Tuesday, August 17, 2010

"Intuition is a spiritual faculty and does not explain, but simply points the way."~Florence Scovel Shinn~

A walk around last week....I looked for wildflowers, and I found several new ones! 

Downy Rattlesnake Plantain

Adder's Tongue Orchid and Mountain Mint

                                            Unidentified Yellow Orchid

The summer has been brutally hot and humid..and stormy!  Earlier this summer, we lost about 30 trees from a storm.  Straight line winds, I'm guessing.  It wasn't a large area, but it did some damage.  A friend cut the trees to clear the roadway to the barn, and the others will wait for cooler weather.  The "dry" then "wet" seasons have weakened the trees, and many old friends are falling.

Nature seems to endure all hardships...and go on to be stronger.  Change is continuous, sometimes cruel, but miracles prevail!

Earlier this spring, I watched for the Pileated Woodpeckers to nest in their usual spot. The tall dead Pine has been home to several generations of these large, majestic birds.  I often took my morning coffee up to watch them feed and care for their babies.  The "first flights" were magical..the low clucking of the proud parents would eventually give the babies enough confidence to venture outside the hole, and the flapping of their tiny wings while clinging to the tree was almost comical.  Lessons were learned quickly, and they all would loop through the woods hunting for bugs and practicing life skills.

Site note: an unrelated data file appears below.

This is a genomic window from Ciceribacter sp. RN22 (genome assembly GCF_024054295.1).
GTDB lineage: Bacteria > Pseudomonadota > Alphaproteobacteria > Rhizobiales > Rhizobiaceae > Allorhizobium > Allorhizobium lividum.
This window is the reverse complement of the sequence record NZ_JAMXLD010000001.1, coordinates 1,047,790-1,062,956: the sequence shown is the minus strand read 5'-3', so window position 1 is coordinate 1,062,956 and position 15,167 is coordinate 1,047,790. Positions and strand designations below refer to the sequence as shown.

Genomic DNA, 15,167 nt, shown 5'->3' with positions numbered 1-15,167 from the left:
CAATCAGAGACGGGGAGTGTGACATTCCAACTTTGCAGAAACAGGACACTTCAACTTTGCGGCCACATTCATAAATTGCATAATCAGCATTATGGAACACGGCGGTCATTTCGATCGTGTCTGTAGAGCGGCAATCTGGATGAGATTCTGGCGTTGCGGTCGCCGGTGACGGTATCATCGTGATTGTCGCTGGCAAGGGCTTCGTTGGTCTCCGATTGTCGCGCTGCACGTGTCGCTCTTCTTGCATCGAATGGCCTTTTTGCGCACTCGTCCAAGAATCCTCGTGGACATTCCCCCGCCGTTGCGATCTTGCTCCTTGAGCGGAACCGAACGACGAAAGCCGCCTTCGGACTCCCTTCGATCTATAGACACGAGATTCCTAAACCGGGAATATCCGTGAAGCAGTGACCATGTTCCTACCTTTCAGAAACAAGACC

This spring, they did not nest in that old Pine tree.  I wondered if the parents were gone. I had heard their calls, but yet I wondered if they were all right.  I had noticed new holes in a Pine tree behind the dam.  The oval shaped opening led me to believe that it was indeed a Pileated's home, but I missed my mornings with them. Perhaps this was the younger generation, and they wanted a change!

My walk around last week took me took me to the woods in front of the house.  As I walked by the old, abandoned Pine tree, I paused to take a picture of it...in fact, I had walked past it and returned to inspect it more closely. Something seemed to make me go back and take this picture. It was still empty, but it stood tall and stark against the green of the woods. As I paused, I had feeling of sadness, but I did not understand.